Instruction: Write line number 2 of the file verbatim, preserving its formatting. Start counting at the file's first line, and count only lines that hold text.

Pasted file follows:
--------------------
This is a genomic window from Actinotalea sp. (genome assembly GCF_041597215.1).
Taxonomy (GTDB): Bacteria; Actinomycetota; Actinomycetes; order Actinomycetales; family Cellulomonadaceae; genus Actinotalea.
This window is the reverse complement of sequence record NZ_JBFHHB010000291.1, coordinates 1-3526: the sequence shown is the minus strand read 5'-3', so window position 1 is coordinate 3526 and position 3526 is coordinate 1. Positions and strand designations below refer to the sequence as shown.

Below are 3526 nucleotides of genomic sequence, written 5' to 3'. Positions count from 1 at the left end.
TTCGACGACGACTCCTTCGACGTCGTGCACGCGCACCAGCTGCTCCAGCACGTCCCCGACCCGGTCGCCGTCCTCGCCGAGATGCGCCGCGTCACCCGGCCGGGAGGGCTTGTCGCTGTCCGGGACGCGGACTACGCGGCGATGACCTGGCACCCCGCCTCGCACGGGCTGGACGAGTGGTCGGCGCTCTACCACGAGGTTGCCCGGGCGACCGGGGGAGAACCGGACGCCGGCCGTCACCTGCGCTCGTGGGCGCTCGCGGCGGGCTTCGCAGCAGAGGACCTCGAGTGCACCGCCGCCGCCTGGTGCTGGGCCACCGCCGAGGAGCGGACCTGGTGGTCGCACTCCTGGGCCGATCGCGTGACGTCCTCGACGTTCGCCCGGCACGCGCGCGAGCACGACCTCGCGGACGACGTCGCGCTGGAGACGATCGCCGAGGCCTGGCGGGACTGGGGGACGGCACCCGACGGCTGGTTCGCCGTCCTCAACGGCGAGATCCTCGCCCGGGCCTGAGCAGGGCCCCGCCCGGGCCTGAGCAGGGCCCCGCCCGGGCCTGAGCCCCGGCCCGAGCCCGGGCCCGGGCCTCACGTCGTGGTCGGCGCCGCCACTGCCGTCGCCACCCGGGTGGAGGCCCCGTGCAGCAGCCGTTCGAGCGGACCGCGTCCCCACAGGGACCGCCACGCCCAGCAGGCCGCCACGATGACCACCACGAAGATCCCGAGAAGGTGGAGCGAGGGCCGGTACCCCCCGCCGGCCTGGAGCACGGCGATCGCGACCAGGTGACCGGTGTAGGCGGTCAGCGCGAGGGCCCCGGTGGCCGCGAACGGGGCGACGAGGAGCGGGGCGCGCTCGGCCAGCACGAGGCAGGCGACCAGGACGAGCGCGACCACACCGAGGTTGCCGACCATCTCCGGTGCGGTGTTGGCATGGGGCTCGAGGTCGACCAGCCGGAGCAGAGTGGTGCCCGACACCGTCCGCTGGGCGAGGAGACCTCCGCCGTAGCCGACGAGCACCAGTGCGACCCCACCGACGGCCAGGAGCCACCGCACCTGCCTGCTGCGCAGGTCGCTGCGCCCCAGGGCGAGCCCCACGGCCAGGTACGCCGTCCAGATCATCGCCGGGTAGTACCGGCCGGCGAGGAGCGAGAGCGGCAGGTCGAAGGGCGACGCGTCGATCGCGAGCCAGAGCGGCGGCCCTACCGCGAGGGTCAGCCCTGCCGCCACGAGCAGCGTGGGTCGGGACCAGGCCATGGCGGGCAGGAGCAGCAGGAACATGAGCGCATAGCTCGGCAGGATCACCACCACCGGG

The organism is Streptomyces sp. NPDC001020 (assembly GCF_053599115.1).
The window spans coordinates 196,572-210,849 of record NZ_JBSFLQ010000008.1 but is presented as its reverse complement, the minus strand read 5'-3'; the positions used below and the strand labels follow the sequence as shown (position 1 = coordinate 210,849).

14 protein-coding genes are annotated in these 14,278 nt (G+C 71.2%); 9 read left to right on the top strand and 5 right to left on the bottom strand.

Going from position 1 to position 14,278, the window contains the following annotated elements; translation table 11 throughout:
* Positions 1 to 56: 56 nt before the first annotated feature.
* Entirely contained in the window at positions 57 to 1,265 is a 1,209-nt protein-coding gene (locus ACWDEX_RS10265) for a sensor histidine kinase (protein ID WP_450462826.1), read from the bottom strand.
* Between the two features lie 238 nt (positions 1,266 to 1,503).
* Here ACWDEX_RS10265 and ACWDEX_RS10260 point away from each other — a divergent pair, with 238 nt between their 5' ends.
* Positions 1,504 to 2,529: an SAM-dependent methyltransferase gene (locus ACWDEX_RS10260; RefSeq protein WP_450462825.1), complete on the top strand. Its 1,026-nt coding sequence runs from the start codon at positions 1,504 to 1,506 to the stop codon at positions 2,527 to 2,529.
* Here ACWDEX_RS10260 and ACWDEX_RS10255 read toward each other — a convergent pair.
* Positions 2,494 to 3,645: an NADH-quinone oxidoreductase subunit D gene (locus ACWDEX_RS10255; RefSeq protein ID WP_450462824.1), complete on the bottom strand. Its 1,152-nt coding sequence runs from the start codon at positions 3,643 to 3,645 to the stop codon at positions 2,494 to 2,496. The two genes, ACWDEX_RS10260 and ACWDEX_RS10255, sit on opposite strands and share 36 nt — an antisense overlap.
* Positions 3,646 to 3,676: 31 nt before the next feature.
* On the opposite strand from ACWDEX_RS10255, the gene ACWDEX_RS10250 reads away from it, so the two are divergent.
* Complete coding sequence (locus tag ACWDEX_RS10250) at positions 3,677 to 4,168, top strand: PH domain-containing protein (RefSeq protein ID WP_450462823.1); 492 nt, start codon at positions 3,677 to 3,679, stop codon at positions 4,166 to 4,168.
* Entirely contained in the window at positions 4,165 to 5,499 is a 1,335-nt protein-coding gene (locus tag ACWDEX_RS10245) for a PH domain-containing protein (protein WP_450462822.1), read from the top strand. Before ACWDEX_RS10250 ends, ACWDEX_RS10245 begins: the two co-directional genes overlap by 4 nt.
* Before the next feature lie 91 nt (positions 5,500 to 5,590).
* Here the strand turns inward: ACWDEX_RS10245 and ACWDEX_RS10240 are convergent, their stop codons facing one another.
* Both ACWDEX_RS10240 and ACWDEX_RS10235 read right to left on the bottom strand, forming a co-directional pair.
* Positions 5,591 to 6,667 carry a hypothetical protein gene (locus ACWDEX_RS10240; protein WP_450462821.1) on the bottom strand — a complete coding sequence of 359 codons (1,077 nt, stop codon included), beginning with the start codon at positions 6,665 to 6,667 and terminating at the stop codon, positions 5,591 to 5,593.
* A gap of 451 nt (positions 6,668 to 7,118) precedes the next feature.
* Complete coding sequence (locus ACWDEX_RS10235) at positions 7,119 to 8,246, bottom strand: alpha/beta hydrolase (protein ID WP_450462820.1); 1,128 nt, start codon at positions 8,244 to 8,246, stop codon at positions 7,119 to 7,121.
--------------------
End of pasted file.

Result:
Taxonomy (GTDB): Bacteria; Actinomycetota; Actinomycetes; order Actinomycetales; family Cellulomonadaceae; genus Actinotalea.